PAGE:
Those were fun times weren’t they Barry?
“Aw, it was incredible I’ll never forget them. I think the most people we ever played in front of was in Seattle in the round and they said there were like forty two thousand paid attendance. The stage rotates real slowly and then it stops and goes the other way. But it was so weird because the vocal from the people was so loud it was overpowering the monitors and now I know how it must feel at a football stadium down on the field.”
Do you have a good story while being on the road?
“One memorable night, we had a guy named Louie Broccoli he was our finance guarantee man, if I could put it that way. We finished doing our show and I ran back out to the bus after the show to probably change clothes and when I walked up to the side of the bus here’s Louie with his forearm under this tall guy’s neck with a pistol pulled and they were discussing where the money was. Most of the time in that era they’d pay you half up front and half when you showed and there was some discrepancy about our half for our particular tour but it got resolved. Louie just scared the Johnson out of him. I was coming around the corner and he said I’m busy here can you give me a minute Barry. So I took off, I didn’t want to be a witness to that. I mean he look liked a Hollywood depiction of a Hitman, his hair was all slicked back and he wore a little silver suit and it’s funny now but it scared the Johnson out of me then.”
What were some of the TV shows that you performed on back in those days?
“We did Mike Douglas, I recently watched the Mike Douglas thing where we broke Snoopy’s Christmas, Ricardo Montalban was the guest host and I remember going out there and we got our guitars in tune thinking we’re really going to be playing this and they said no we’re just going to use tracks. I thought this is good and they finally got the tracks on the monitor where we could hear and we just turned it loose like we were playing live. And when I made a mistake or missed a chord it didn’t make a difference we just kept right on going."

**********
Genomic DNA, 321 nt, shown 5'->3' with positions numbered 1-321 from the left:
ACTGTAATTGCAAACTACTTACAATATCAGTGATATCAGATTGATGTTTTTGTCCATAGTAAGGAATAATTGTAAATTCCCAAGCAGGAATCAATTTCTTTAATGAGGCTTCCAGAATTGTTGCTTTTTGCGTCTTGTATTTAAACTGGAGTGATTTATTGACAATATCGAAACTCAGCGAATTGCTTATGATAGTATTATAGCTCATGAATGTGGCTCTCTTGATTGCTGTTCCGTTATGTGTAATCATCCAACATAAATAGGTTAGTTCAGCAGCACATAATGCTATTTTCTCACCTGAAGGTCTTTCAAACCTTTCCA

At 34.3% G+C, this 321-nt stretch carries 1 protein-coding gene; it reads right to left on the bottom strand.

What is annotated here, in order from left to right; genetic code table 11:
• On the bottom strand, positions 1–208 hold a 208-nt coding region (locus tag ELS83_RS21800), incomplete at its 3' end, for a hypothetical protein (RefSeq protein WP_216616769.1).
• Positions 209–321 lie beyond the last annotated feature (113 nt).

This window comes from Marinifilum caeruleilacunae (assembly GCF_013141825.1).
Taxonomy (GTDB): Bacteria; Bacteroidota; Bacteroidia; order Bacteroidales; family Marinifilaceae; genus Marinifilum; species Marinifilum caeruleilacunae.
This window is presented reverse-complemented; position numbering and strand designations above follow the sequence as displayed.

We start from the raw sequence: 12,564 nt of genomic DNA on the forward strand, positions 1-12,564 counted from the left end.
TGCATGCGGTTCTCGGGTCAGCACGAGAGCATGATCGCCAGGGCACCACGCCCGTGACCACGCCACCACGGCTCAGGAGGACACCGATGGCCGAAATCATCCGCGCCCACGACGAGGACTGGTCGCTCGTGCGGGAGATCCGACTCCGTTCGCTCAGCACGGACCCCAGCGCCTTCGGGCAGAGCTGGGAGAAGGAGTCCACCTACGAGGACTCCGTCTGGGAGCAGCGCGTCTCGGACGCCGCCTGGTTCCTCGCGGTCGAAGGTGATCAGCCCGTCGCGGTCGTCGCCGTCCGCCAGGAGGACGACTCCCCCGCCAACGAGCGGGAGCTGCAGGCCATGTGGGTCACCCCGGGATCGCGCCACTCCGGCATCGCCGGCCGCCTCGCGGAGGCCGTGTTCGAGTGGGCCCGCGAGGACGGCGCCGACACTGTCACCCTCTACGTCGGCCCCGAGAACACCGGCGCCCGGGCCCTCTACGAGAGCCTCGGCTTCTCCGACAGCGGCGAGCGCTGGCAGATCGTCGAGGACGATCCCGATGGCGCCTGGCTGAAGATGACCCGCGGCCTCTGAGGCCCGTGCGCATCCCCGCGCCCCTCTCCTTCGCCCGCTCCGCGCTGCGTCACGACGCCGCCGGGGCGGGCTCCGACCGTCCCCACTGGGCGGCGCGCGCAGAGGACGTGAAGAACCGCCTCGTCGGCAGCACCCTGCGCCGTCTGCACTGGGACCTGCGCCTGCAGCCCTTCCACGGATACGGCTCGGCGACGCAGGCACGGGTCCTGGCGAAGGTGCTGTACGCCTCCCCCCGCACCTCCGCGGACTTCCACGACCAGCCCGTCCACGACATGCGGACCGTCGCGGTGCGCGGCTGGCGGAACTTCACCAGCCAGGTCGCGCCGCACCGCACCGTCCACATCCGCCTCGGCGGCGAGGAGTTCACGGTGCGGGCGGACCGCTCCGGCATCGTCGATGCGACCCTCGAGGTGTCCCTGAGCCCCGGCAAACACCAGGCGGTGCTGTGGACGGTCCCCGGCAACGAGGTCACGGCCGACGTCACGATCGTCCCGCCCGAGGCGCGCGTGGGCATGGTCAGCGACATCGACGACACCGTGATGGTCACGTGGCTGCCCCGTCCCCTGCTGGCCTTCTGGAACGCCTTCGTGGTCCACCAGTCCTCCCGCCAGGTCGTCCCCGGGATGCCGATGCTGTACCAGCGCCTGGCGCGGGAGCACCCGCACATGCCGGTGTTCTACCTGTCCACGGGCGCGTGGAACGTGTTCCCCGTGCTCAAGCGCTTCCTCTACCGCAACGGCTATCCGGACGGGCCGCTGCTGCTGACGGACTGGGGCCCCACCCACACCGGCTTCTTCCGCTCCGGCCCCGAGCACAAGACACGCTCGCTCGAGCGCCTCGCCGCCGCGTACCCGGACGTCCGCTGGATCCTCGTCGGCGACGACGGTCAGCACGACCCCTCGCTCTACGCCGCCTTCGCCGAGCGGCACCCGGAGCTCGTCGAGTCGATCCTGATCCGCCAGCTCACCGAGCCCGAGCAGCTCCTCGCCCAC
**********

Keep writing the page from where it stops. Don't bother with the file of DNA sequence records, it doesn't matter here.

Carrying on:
"We did Joey Bishop when he was out on the West Coast and there was a regional show called “Cousin Brucie,” it was kind of like a Dick Clark but on the East Coast and we did him a ton of times. We missed American Bandstand and actually met Dick Clark later on. He said he regretted not getting us on.”
“One of the big shock factors we had was when we looked out in the audience when you hit the stage and see mothers with their children and I guess they had this disappointed look on their face like they were going to see a bunch of Snoopy characters up there and we’d open up with something rockin’ and see their jaws drop. These guys play Snoopy?”
Final thoughts Barry?
“John and I both wish The Guardsmen well and we’re still friends. As far as what I’ve got going, I should have my second album finished soon and it’ll be called “Remnant.” Everyone will be able to purchase it on CD Baby.” http://www.cdbaby.com/cd/barrywinslow
Barry thank you so much for being on the call today… Happy Holidays Snoopy!
“Happy Holidays Ray…you got to love the dog!”
Purchase Barry Winslow’s latest release “Transition” and upcoming release “Remnant” at http://www.cdbaby.com/cd/barrywinslow
Royal Guardsmen website http://www.theroyalguardsmen.com/
Purchase- The Royal Guardsmen on Amazon http://www.amazon.com/Royal-Guardsmen/e/B000AQ39W0
Order author/columnist Ray Shasho’s great new book ‘Check the Gs’ The True Story of an Eclectic American Family and Their Wacky Family Business. Order now for the Holiday’s at amazon.com, iuniverse.com, barnesandnoble.com or borders.com. Also available at Apple’s iBook store.
Ray Shasho has quite a memory, especially when it comes to what songs played on the radio during important times throughout his youth. Combining his nostalgic recant of Billboard’s Top 100, like some infomercial for a Time-Life Oldies CD collector’s set, along with his detailed whimsical recollections while growing up, and you have the “soundtrack ” for a truly enjoyable story called Check the Gs: The True Story of an Eclectic American Family and Their Wacky Family Business. –Pacific Book Review